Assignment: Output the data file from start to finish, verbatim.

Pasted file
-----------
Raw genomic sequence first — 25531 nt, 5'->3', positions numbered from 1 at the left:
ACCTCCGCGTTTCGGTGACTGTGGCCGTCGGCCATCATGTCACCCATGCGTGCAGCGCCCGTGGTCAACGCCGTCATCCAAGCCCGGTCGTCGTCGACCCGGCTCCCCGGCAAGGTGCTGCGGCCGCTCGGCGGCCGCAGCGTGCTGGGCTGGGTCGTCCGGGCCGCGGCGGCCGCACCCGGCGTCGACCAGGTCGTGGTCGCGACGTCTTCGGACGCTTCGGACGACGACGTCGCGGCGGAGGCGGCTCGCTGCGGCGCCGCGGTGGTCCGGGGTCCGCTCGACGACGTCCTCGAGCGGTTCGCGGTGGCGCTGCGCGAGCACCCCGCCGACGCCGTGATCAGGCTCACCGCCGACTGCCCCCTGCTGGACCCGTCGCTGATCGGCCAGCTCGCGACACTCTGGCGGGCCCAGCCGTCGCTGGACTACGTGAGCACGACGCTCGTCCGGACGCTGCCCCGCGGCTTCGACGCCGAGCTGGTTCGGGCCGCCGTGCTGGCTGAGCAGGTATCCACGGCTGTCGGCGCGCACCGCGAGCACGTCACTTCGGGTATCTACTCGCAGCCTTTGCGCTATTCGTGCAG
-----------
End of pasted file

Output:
Raw genomic sequence first — 25531 nt, 5'->3', positions numbered from 1 at the left:
ACCTCCGCGTTTCGGTGACTGTGGCCGTCGGCCATCATGTCACCCATGCGTGCAGCGCCCGTGGTCAACGCCGTCATCCAAGCCCGGTCGTCGTCGACCCGGCTCCCCGGCAAGGTGCTGCGGCCGCTCGGCGGCCGCAGCGTGCTGGGCTGGGTCGTCCGGGCCGCGGCGGCCGCACCCGGCGTCGACCAGGTCGTGGTCGCGACGTCTTCGGACGCTTCGGACGACGACGTCGCGGCGGAGGCGGCTCGCTGCGGCGCCGCGGTGGTCCGGGGTCCGCTCGACGACGTCCTCGAGCGGTTCGCGGTGGCGCTGCGCGAGCACCCCGCCGACGCCGTGATCAGGCTCACCGCCGACTGCCCCCTGCTGGACCCGTCGCTGATCGGCCAGCTCGCGACACTCTGGCGGGCCCAGCCGTCGCTGGACTACGTGAGCACGACGCTCGTCCGGACGCTGCCCCGCGGCTTCGACGCCGAGCTGGTTCGGGCCGCCGTGCTGGCTGAGCAGGTATCCACGGCTGTCGGCGCGCACCGCGAGCACGTCACTTCGGGTATCTACTCGCAGCCTTTGCGCTATTCGTGCAG